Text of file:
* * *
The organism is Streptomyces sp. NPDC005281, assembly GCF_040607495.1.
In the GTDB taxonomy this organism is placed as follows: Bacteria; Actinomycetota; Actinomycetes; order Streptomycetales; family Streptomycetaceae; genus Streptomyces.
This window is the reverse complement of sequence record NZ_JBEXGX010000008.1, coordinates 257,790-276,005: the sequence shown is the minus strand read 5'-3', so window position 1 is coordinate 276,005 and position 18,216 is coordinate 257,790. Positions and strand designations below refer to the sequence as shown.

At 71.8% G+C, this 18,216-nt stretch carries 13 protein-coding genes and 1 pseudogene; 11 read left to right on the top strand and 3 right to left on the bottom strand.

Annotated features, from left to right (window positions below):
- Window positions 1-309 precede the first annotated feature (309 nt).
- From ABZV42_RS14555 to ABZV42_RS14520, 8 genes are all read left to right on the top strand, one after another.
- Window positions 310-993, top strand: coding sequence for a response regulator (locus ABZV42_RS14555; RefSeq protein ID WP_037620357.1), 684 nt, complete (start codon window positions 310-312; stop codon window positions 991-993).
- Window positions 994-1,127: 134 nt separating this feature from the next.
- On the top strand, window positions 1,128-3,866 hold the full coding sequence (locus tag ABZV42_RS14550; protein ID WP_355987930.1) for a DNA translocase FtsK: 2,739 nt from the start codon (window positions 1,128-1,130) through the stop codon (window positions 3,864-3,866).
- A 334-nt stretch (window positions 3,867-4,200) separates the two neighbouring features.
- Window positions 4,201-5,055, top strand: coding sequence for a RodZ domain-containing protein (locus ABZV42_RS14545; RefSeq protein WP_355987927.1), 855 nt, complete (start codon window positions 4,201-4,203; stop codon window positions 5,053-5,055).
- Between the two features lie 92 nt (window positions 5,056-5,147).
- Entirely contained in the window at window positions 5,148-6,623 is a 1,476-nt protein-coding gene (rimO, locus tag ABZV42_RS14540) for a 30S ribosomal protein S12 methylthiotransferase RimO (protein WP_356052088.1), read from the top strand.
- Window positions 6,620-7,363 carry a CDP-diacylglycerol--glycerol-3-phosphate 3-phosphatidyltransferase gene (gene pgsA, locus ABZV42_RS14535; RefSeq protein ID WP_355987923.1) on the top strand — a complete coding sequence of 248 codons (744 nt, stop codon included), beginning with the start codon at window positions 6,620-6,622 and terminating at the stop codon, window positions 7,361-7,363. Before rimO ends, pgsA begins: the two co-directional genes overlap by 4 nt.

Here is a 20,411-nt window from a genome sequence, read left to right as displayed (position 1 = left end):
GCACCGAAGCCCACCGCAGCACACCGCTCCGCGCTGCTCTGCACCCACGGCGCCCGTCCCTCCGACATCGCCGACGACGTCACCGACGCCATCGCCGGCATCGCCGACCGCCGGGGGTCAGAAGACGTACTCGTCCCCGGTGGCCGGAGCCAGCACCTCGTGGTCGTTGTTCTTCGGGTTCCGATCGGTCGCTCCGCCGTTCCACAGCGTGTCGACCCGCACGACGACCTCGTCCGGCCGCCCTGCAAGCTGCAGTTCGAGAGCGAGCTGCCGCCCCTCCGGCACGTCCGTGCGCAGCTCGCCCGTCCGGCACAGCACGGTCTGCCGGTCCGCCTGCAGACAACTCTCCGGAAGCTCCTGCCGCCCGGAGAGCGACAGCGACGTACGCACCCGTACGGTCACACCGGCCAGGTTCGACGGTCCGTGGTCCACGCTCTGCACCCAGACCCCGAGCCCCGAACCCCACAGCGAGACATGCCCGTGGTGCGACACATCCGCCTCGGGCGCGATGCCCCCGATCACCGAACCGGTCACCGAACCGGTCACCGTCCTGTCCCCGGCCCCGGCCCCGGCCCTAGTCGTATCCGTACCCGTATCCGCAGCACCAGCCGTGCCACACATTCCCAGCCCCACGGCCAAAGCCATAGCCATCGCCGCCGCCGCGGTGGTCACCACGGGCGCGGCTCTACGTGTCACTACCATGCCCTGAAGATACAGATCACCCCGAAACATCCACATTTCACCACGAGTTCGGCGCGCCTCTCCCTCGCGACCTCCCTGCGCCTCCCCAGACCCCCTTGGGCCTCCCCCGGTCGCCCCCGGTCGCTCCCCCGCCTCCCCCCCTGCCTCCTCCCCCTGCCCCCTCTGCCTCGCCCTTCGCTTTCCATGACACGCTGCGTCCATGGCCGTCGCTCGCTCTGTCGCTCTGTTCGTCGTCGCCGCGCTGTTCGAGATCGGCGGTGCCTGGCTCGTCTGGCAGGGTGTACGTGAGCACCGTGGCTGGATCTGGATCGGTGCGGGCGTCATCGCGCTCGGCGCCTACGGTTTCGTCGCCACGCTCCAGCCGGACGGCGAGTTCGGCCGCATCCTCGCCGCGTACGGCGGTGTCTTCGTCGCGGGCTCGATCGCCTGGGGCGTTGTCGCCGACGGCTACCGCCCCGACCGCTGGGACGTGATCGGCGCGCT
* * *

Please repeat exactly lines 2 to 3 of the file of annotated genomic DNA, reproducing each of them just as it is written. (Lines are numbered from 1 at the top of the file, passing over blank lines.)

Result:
In the GTDB taxonomy this organism is placed as follows: Bacteria; Actinomycetota; Actinomycetes; order Streptomycetales; family Streptomycetaceae; genus Streptomyces.
This window is the reverse complement of sequence record NZ_JBEXGX010000008.1, coordinates 257,790-276,005: the sequence shown is the minus strand read 5'-3', so window position 1 is coordinate 276,005 and position 18,216 is coordinate 257,790. Positions and strand designations below refer to the sequence as shown.